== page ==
What is a crossfader on DJ equipment, what does it do and how do you use it? Here are the quick answers to all your burning questions!
What is a crossfader on a DJ mixer and what does it do?
A crossfader is a part of an audio mixer that allows you to smoothly transition between audio sources playing through different mixer channels. The crossfader is usually placed in a central position between two channels on a DJ mixer. This allows the DJ to for example do a simple AB transition between two tracks by moving the crossfader from one side to the other.
A crossfader is one of the most important parts of a DJ mixer or a DJ controller, and is most commonly used for doing simple track to track transitions and scratching.
When doing a scratch routine, DJs use the crossfader to abruptly cut off the sound from the audio channel on which the scratch sample is played. This, alongside with certain vinyl record / jog wheel platter movements allows for creating many complex rhythmic patterns that are the essence of scratching.
Because the crossfader needs to be moved faster than the regular mixer faders for the DJ to be able to execute all the fast-paced scratching techniques, it will also be naturally more loose than the main audio faders on your equipment. More on that here: Why Is My Crossfader Loose? – DJ Equipment
Did you know? – While the crossfader can certainly be used for track transitions, many DJs (including myself) prefer to simply use the mixer channel faders when transitioning from one track to the other for more precise control. Where you can’t really replace a crossfader though, is when you’re scratching.
What is a crossfader curve?
Crossfader curve is an adjustable characteristic of crossfaders on DJ mixers and controllers that allows DJs to adjust the rate at which one audio signal fades out as another fades in.
The crossfader curve can be often modified using a dedicated curve knob/switch on a mixer or a controller, that allows the DJ to customize the transition shape between the two audio signals. For example, a steeper curve would result in a more abrupt transition, while a shallower curve would create a smoother transition. Crossfader curves are adjustable so that DJs can choose the type of transition they want to create.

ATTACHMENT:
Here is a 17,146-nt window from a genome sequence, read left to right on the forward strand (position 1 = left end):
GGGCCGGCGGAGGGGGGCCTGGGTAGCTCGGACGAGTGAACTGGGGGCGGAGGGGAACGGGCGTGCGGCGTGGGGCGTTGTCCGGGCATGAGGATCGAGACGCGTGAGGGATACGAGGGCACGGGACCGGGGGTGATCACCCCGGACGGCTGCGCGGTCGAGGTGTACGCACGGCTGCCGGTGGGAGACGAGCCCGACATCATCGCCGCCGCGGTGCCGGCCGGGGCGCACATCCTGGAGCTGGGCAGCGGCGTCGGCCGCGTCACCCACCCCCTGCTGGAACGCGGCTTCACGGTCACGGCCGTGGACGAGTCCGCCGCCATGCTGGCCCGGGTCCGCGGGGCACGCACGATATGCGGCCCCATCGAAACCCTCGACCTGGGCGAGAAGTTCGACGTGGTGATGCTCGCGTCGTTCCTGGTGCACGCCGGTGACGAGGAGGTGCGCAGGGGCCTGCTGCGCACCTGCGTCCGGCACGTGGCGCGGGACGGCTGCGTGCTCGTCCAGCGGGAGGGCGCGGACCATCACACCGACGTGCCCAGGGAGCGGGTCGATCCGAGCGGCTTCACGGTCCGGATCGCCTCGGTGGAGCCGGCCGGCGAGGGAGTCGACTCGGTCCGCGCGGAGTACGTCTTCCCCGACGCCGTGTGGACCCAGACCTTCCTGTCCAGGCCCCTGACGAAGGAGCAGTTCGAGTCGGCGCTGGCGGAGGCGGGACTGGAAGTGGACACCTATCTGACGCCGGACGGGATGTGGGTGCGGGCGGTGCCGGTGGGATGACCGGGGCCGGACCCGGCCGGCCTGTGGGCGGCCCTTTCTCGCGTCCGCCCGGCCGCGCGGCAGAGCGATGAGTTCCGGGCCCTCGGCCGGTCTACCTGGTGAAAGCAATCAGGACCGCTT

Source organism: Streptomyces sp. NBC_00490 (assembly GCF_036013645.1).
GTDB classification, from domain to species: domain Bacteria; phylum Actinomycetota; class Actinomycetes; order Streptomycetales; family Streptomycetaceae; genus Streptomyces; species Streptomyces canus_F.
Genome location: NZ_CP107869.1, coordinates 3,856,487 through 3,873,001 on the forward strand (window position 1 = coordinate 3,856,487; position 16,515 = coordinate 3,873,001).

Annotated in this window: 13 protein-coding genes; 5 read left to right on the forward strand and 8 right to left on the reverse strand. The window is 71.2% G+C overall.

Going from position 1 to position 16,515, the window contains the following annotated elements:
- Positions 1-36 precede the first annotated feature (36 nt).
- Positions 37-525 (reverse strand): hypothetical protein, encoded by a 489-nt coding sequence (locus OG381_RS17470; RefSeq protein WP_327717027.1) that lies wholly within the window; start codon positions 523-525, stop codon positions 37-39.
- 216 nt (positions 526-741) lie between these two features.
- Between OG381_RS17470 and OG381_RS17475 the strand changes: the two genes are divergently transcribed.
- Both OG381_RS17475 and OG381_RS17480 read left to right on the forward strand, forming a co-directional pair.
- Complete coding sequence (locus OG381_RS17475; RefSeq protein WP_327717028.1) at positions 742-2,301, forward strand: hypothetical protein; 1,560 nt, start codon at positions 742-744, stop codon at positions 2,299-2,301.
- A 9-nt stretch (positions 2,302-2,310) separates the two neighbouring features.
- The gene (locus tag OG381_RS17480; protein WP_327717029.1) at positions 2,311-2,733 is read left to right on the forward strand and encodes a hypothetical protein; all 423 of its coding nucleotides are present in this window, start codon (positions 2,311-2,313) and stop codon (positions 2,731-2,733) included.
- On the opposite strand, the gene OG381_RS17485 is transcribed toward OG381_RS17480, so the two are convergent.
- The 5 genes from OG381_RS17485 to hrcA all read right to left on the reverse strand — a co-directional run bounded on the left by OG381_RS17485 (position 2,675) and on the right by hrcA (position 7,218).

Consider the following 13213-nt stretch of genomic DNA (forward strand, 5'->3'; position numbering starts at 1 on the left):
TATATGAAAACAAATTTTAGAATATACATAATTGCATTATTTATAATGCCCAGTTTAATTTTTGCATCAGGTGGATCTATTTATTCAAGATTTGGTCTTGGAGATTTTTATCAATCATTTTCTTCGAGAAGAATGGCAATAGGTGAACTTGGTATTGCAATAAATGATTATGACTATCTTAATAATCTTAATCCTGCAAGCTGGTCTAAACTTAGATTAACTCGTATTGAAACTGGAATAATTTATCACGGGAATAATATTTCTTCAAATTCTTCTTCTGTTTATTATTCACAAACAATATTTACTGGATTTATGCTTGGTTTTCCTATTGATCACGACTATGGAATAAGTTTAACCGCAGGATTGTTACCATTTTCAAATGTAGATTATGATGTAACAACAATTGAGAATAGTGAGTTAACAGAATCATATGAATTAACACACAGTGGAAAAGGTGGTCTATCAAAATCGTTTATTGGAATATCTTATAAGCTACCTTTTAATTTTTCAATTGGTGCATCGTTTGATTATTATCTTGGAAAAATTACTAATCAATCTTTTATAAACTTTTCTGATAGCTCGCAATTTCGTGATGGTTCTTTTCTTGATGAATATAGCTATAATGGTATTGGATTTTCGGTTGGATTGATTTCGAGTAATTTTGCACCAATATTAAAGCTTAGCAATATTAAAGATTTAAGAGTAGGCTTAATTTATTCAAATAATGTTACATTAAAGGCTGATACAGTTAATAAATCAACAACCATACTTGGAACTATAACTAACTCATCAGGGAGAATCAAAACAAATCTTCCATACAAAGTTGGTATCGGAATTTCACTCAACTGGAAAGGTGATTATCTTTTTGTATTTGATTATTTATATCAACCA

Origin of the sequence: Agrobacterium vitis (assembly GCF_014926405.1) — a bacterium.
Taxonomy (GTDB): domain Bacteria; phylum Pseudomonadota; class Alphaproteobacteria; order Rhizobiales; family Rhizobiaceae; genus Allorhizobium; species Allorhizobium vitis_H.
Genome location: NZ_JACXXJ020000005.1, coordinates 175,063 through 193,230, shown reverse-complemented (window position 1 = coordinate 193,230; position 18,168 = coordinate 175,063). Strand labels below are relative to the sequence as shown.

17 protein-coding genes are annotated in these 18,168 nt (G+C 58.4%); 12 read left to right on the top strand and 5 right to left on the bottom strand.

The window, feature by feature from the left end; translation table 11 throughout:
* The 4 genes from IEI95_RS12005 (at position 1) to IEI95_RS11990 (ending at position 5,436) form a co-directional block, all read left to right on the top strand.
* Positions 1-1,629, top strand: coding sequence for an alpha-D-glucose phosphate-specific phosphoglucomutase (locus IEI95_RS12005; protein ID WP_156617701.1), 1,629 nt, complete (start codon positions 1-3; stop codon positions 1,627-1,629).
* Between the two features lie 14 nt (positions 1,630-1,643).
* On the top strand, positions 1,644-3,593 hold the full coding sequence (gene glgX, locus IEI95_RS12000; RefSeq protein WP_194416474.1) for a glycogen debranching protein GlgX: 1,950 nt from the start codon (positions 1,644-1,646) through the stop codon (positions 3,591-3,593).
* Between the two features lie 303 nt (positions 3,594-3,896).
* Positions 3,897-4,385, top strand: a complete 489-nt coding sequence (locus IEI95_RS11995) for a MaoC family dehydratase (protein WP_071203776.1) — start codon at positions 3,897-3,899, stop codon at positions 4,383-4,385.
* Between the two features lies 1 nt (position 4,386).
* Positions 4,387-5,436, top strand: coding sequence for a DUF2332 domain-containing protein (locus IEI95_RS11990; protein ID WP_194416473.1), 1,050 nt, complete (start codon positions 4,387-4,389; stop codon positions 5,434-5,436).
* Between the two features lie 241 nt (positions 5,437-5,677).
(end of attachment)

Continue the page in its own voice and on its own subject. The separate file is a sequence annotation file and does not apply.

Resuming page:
Steep crossfader curves are most often used for scratching, while smooth curves are meant to be used for simple track to track transitions. You can learn much more about crossfader curves in our neat resource here.
Did you know? – some DJ mixers feature a so-called “hamster switch”. This switch is used to reverse the crossfader position, so that the left side position of the fader corresponds to the right deck, and vice versa.
Can you replace a broken crossfader?
Changing or replacing a broken or worn out crossfader is possible, albeit only on DJ mixers and DJ controllers that actually allow it by design. The types of DJ hardware with replaceable crossfaders will in most cases have two or more small screws positioned right on, or right next to the crossfader cover plate on the mixer. In other cases, the screws won’t be visible on the chassis and replacing the crossfader will require removing a part or the entirety of the front plate cover.
While the replacement process will differ from device to device, in general it will involve sourcing a new crossfader that is compatible with the unit in question, removing the old fader, screwing in a new one and then optionally re-lubricating the newly mounted part.
The most important things to know here:
- Replacement crossfaders for some devices might actually be pretty hard to come across.
- In cases of some DJ controllers and mixers, attempting to replace the crossfader outside of the official service results in a warranty void.
- Once again: not every DJ mixer and DJ controller supports easy crossfader replacement. In cases of some devices, especially most entry-level DJ controllers, a broken crossfader won’t be easily serviceable.
How do clean mixer faders and your crossfader?
There are many methods to fix up a crossfader that becomes hard to move because of dust or other kinds of small debris getting into the faders mechanism. The easiest ones involve using a simple can of compressed air, the more complex ones – contact cleaner sprays like DeoxIT. Finally sometimes, if a fader cannot be cleaned from the outside, the only option is dissasembly and thorough internal cleanup of the device with optional fader re-lubrication.
If you want to know more about cleaning mixer faders on various types of DJ equipment check out this: How To Clean Audio Faders On A DJ Mixer? (No Disassembly!)
If you’re eager to learn how to better care for your DJ equipment and safely clean it after a finished gig, click here: How To Safely Clean Your DJ Equipment? (Simply Explained)